The amount of data I’ve seen on the housing market slowing down is really impressive. It had been hot since pretty early in 2020. Everyone staying in their home longer, the generational changes of home buyers here in a supply demand imbalance, but now we’re seeing more price cuts than we’ve seen in a long time. Days on market is going up so houses are sitting on the market a lot longer. New mortgage applications are going down 30 year mortgage rate is over 6% now, on average. So it’s just data point after data point that’s showing that this housing market is slowing down, whether or not we enter a housing recession, some people are saying we don’t know, but I think the days of that COVID era housing bubble with your price to house going up ten or 20% year over year, that’s behind us. And what probably now more in the place where the fed wants us to be with housing, where yeah, your house will go up 2% to 3% a year. That’s what it should do. But if anything, there might be more risk on the downside on that, you know, maybe it’s to correct by 10 or 20 %. So I think we’re definitely seeing slowdown in the housing market. And shelter is the term, I think it’s about 29% of the CPI calculation-it’s the largest individual component. So when you talk about inflation, it’s high, we need to slow it down. Number one, shelter, and I think that’s happening. So from someone who is concerned about inflation and looking at the fed to me, that’s kind of check the box that that one’s being addressed. Well, when we talked about that, it’s similar to a conversation we had about deflation versus disinflation. So I guess maybe not to alarm people, when we’re talking about the housing market slowing down, you talked about both scenarios, but the base case was that the price hikes and the price increases will slow down from here, not that we’ll reverse course and go into price declines. Right. The best case is the era of crazy bidding wars, houses get sold overnight with 6 above market offers – hopefully that insanity is behind us and now it’s a normal housing market. That it’s at more equilibrium. More equilibrium and you have to hit that on the demand side. People talk economic supply and demand – supply there’s only so many houses available for sale and it is a low. So on the demand side by pushing mortgage rates up, by this hawkish fed talk, they will slow people down and hit demand so then you have more equilibrium and less craziness and more price stability. So I cut you off a little bit, I think you were going to talk about energy prices or gas prices as well. Yeah, that’s the second point. Energy prices have come down a lot. As we’re recording this, I think oil is down 5% today. It’s now below $82 for WTI crude, which is below where it was before Russia invaded Ukraine. So that whole Russia Ukraine spike that led to higher energy prices and contributed to inflation – we’re now below that level. So that’s come down quite a bit. Gasoline prices are down a lot. There’s a cute line, “The cure for high energy prices is high energy prices.” You think yeah, okay, it’s gonna cost me 5 or 6 bucks a gallon to fill up the tank maybe I’m not going to go on a road trip, and you just hit demand and the price goes down. So, you know, rolling it up to CPI calculation, energy is a big component directly. We all use energy to heat our home, for transportation, and then it’s also a component of one of the other largest components of CPI like food. Food needs to travel, it needs to get into my refrigerator so energy is huge and seeing energy prices go down is good for slowing inflation. So what’s going on there? I’m very surprised by what you just said about oil prices kind of being back to where they were pre the war. What is accounting for that swift drop? I think it is, in this case, both supply and demand. I am not an expert on the oil markets in particular, but I think they have pushed production, so production has been increased and OPEC is releasing reserves. So when you just hit the market with more supply, just throw more oil available, even if you hold demand constant, the price goes down. But then also on the demand side, like I said, you know, the cute line earlier with high prices demand can go down a little bit too. So how’s the consumer doing in all of this? So when you look at a lot of data, you have leading lagging and then coinciding and a lot of the consumer data we see is lagging and coinciding and so far so good.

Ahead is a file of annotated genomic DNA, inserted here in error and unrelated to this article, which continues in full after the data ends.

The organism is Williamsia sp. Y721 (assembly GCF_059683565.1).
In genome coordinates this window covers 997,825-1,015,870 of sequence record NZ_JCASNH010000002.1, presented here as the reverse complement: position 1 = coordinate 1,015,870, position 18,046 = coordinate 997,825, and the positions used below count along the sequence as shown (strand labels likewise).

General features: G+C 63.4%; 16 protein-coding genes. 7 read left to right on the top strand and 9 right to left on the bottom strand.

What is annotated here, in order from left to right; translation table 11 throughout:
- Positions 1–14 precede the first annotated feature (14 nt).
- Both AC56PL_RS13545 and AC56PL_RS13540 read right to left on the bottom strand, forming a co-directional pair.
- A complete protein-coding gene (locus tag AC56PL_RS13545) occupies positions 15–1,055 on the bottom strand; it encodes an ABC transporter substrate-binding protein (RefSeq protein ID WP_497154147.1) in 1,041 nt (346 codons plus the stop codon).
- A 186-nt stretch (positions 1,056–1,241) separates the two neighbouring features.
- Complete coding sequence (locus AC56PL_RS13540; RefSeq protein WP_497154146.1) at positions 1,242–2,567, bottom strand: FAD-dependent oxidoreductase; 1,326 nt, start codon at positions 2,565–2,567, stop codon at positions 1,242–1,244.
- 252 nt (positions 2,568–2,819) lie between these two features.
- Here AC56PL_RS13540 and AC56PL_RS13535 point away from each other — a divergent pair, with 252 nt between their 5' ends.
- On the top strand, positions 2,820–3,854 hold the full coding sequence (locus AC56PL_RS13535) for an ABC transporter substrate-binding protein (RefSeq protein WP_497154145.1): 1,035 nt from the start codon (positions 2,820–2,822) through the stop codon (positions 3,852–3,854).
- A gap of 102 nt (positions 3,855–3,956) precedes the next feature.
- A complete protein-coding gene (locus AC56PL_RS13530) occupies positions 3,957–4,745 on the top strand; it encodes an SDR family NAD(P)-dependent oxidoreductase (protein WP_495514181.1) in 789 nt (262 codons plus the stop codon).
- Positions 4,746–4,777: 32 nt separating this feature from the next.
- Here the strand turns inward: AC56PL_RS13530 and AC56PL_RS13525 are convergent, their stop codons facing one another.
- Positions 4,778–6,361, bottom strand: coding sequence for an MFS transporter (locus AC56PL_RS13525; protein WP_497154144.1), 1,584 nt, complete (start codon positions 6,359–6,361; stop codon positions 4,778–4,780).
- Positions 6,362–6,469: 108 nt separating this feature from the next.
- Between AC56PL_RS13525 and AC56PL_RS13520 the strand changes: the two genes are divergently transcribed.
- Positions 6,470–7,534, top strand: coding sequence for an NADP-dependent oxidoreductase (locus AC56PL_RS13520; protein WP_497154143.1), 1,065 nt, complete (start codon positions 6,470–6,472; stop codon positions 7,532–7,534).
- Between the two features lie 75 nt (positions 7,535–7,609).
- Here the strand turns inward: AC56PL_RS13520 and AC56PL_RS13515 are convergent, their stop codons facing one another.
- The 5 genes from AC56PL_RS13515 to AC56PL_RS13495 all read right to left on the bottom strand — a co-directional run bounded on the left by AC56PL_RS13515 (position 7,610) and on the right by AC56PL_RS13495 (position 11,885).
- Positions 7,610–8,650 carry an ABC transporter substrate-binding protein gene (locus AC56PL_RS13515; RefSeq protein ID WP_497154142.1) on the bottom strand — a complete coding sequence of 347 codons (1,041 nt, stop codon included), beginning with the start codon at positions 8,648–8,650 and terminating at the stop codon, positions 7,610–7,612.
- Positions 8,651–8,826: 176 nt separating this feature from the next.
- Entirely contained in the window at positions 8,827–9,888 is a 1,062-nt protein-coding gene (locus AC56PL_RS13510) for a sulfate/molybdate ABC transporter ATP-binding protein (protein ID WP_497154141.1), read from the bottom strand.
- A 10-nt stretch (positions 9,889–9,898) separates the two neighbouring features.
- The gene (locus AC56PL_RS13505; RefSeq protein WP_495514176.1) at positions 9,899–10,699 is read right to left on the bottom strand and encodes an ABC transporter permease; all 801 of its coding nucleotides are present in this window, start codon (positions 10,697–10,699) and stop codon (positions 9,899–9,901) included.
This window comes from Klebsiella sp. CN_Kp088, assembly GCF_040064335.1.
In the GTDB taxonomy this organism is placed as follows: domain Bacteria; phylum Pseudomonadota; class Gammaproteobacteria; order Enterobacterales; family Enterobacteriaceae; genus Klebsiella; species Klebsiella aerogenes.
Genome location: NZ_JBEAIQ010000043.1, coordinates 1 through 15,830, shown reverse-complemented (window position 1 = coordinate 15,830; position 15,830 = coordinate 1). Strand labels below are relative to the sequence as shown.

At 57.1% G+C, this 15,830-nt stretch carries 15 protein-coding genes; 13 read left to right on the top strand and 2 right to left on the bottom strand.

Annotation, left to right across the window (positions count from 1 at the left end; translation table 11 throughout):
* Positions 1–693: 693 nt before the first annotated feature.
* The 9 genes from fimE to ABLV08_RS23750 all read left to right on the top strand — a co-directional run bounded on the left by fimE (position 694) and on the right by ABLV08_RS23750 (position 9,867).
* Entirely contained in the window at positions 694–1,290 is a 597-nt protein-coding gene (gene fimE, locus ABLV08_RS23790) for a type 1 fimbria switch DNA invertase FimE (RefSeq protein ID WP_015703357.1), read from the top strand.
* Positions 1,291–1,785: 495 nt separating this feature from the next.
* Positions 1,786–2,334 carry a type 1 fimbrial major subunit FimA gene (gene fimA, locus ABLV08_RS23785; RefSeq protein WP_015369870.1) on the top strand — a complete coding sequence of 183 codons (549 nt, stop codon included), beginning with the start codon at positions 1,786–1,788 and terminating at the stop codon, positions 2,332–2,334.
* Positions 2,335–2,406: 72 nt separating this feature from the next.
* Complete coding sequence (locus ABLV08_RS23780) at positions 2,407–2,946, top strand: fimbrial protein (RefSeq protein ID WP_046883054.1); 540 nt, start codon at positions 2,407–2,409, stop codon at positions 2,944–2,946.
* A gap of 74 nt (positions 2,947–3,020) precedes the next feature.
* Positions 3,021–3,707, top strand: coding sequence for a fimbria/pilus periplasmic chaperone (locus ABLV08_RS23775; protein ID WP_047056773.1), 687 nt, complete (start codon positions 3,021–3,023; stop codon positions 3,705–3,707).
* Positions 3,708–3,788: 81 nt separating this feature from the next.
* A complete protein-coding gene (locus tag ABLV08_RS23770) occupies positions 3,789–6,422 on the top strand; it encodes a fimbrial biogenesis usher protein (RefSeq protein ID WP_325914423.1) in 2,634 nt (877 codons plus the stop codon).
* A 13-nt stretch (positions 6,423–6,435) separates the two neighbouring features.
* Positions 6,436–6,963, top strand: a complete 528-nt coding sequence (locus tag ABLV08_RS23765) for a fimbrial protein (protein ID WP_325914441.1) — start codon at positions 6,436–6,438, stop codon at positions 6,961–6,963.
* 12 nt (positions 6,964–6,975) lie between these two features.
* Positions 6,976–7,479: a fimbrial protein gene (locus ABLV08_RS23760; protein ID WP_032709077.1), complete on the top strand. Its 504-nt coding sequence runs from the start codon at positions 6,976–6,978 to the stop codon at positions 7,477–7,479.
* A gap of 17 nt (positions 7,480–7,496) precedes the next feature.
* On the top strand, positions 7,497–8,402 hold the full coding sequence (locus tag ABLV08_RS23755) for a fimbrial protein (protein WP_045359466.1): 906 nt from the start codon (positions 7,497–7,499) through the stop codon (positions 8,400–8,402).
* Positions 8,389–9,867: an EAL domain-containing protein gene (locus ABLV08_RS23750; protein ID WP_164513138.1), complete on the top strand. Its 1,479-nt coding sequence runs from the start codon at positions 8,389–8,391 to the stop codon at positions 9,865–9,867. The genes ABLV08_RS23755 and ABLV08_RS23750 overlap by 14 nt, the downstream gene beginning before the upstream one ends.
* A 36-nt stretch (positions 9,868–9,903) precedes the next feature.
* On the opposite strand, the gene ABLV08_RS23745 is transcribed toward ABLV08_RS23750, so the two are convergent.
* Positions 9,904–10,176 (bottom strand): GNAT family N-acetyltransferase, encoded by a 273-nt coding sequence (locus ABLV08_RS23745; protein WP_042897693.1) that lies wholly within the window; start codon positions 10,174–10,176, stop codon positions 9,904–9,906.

00:10:11 – 00:15:09